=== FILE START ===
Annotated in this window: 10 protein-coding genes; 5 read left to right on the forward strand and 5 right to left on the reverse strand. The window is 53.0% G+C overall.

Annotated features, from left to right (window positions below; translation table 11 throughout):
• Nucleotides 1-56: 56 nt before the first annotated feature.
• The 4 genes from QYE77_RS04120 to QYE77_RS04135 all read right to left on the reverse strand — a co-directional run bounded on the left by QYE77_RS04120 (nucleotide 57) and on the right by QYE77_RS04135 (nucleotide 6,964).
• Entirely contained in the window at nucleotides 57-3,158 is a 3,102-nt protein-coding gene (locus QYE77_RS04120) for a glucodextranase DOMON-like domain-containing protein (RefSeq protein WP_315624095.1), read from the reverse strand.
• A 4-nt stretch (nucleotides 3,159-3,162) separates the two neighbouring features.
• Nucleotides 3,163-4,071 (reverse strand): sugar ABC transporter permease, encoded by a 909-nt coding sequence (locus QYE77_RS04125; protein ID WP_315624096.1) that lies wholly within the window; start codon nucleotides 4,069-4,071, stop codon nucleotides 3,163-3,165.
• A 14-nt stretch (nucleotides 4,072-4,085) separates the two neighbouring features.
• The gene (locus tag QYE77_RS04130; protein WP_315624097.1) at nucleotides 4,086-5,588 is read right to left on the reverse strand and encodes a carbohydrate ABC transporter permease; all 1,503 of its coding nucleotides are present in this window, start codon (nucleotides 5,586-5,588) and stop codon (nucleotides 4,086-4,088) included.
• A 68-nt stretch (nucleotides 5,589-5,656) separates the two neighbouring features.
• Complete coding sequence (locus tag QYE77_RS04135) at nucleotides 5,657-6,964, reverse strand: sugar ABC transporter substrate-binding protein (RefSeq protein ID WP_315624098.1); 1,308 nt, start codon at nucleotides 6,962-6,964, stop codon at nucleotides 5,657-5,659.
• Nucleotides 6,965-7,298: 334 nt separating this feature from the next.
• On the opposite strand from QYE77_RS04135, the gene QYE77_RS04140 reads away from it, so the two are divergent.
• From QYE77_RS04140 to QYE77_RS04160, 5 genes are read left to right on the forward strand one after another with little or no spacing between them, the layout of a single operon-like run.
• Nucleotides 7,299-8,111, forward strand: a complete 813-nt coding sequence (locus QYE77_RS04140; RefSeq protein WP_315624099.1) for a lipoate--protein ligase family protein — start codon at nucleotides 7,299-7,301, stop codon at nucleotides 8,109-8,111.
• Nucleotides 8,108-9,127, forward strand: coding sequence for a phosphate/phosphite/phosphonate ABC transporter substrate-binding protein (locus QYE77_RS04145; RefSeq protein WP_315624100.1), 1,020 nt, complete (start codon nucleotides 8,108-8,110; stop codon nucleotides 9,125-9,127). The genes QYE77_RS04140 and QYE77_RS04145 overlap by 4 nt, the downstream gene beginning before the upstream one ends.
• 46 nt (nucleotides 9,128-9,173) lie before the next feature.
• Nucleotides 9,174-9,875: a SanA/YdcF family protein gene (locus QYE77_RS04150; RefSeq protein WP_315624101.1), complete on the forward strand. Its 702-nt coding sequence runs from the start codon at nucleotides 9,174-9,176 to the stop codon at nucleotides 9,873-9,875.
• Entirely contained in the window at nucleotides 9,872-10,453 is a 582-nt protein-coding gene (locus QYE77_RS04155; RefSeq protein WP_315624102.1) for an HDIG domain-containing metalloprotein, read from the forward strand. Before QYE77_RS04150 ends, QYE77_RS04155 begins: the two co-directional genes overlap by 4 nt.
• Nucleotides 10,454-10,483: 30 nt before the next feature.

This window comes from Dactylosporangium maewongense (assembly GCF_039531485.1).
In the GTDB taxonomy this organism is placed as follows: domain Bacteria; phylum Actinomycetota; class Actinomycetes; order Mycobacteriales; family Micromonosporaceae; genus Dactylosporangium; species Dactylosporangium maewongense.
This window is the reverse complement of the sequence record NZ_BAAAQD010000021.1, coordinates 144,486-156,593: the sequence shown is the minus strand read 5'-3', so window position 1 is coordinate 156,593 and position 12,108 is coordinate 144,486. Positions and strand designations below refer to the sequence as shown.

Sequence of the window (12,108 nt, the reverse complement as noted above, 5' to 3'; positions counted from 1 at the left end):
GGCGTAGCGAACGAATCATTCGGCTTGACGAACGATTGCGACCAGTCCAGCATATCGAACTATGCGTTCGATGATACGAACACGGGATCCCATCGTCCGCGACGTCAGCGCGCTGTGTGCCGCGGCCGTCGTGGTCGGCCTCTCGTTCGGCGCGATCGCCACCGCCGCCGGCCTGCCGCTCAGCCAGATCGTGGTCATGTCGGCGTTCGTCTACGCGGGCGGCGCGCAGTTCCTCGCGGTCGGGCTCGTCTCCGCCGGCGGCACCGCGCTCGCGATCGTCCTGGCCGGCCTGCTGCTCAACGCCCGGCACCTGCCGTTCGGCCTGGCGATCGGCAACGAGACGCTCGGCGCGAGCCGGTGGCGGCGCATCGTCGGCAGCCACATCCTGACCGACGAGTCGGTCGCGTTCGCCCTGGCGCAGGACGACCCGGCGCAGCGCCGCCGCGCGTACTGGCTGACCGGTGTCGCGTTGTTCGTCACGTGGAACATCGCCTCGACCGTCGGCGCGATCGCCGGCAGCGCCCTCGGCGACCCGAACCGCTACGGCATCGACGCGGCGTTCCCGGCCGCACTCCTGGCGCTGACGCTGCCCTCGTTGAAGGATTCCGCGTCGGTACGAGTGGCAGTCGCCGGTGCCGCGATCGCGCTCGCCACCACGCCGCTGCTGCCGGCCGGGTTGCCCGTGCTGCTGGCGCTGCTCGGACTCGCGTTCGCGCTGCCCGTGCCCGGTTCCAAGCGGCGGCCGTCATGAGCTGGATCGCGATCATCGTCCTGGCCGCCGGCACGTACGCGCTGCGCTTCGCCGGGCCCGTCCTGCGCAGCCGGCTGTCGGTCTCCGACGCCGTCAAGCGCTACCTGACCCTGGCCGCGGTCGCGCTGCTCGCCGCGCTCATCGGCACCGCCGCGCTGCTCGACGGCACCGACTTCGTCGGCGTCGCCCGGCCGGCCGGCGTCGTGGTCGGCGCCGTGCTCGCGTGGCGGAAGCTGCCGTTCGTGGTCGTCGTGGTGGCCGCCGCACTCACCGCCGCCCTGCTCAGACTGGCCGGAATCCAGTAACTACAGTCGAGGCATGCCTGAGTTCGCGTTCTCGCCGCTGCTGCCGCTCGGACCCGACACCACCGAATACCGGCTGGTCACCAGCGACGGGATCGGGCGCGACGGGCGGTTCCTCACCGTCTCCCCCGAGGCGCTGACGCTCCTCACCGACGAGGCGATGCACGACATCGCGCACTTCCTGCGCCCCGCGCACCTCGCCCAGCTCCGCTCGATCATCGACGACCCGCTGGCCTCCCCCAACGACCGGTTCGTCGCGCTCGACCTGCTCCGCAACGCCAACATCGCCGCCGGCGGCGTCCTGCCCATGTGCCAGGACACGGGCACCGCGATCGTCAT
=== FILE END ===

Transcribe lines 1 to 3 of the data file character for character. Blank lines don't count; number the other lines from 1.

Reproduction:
Annotated in this window: 10 protein-coding genes; 5 read left to right on the forward strand and 5 right to left on the reverse strand. The window is 53.0% G+C overall.

Annotated features, from left to right (window positions below; translation table 11 throughout):
• Nucleotides 1-56: 56 nt before the first annotated feature.